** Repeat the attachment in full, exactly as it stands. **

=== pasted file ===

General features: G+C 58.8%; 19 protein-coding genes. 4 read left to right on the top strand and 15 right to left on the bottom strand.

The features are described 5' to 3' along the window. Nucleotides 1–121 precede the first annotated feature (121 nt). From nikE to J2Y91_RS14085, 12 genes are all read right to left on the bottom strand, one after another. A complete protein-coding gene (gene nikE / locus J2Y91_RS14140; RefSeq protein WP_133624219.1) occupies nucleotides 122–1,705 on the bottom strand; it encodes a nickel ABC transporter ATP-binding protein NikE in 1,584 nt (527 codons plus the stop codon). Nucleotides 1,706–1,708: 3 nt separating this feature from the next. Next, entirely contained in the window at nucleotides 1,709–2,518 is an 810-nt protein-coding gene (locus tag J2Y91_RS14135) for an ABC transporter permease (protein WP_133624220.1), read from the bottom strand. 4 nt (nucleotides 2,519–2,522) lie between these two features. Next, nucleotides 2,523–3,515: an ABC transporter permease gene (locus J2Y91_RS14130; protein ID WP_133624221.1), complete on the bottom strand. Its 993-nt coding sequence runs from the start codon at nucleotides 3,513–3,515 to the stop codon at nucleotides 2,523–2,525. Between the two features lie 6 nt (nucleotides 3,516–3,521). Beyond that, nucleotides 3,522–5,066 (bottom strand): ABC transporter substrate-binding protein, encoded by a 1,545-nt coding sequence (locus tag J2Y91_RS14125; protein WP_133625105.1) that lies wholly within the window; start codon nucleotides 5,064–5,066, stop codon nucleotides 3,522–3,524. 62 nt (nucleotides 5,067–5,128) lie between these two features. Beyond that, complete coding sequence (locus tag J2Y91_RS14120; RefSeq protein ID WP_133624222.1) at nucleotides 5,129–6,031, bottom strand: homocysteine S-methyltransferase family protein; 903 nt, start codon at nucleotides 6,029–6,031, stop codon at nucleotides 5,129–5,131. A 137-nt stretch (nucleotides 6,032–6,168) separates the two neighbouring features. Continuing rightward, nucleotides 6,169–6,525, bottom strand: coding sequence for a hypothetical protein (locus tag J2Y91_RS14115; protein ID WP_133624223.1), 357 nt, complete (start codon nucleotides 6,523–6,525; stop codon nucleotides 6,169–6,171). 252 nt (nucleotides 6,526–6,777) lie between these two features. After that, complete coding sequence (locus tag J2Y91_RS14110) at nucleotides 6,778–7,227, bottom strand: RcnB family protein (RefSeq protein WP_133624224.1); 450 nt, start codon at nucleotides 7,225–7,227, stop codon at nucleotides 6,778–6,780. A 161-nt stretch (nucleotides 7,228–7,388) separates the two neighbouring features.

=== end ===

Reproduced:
General features: G+C 58.8%; 19 protein-coding genes. 4 read left to right on the top strand and 15 right to left on the bottom strand.

The features are described 5' to 3' along the window. Nucleotides 1–121 precede the first annotated feature (121 nt). From nikE to J2Y91_RS14085, 12 genes are all read right to left on the bottom strand, one after another. A complete protein-coding gene (gene nikE / locus J2Y91_RS14140; RefSeq protein WP_133624219.1) occupies nucleotides 122–1,705 on the bottom strand; it encodes a nickel ABC transporter ATP-binding protein NikE in 1,584 nt (527 codons plus the stop codon). Nucleotides 1,706–1,708: 3 nt separating this feature from the next. Next, entirely contained in the window at nucleotides 1,709–2,518 is an 810-nt protein-coding gene (locus tag J2Y91_RS14135) for an ABC transporter permease (protein WP_133624220.1), read from the bottom strand. 4 nt (nucleotides 2,519–2,522) lie between these two features. Next, nucleotides 2,523–3,515: an ABC transporter permease gene (locus J2Y91_RS14130; protein ID WP_133624221.1), complete on the bottom strand. Its 993-nt coding sequence runs from the start codon at nucleotides 3,513–3,515 to the stop codon at nucleotides 2,523–2,525. Between the two features lie 6 nt (nucleotides 3,516–3,521). Beyond that, nucleotides 3,522–5,066 (bottom strand): ABC transporter substrate-binding protein, encoded by a 1,545-nt coding sequence (locus tag J2Y91_RS14125; protein WP_133625105.1) that lies wholly within the window; start codon nucleotides 5,064–5,066, stop codon nucleotides 3,522–3,524. 62 nt (nucleotides 5,067–5,128) lie between these two features. Beyond that, complete coding sequence (locus tag J2Y91_RS14120; RefSeq protein ID WP_133624222.1) at nucleotides 5,129–6,031, bottom strand: homocysteine S-methyltransferase family protein; 903 nt, start codon at nucleotides 6,029–6,031, stop codon at nucleotides 5,129–5,131. A 137-nt stretch (nucleotides 6,032–6,168) separates the two neighbouring features. Continuing rightward, nucleotides 6,169–6,525, bottom strand: coding sequence for a hypothetical protein (locus tag J2Y91_RS14115; protein ID WP_133624223.1), 357 nt, complete (start codon nucleotides 6,523–6,525; stop codon nucleotides 6,169–6,171). 252 nt (nucleotides 6,526–6,777) lie between these two features. After that, complete coding sequence (locus tag J2Y91_RS14110) at nucleotides 6,778–7,227, bottom strand: RcnB family protein (RefSeq protein WP_133624224.1); 450 nt, start codon at nucleotides 7,225–7,227, stop codon at nucleotides 6,778–6,780. A 161-nt stretch (nucleotides 7,228–7,388) separates the two neighbouring features.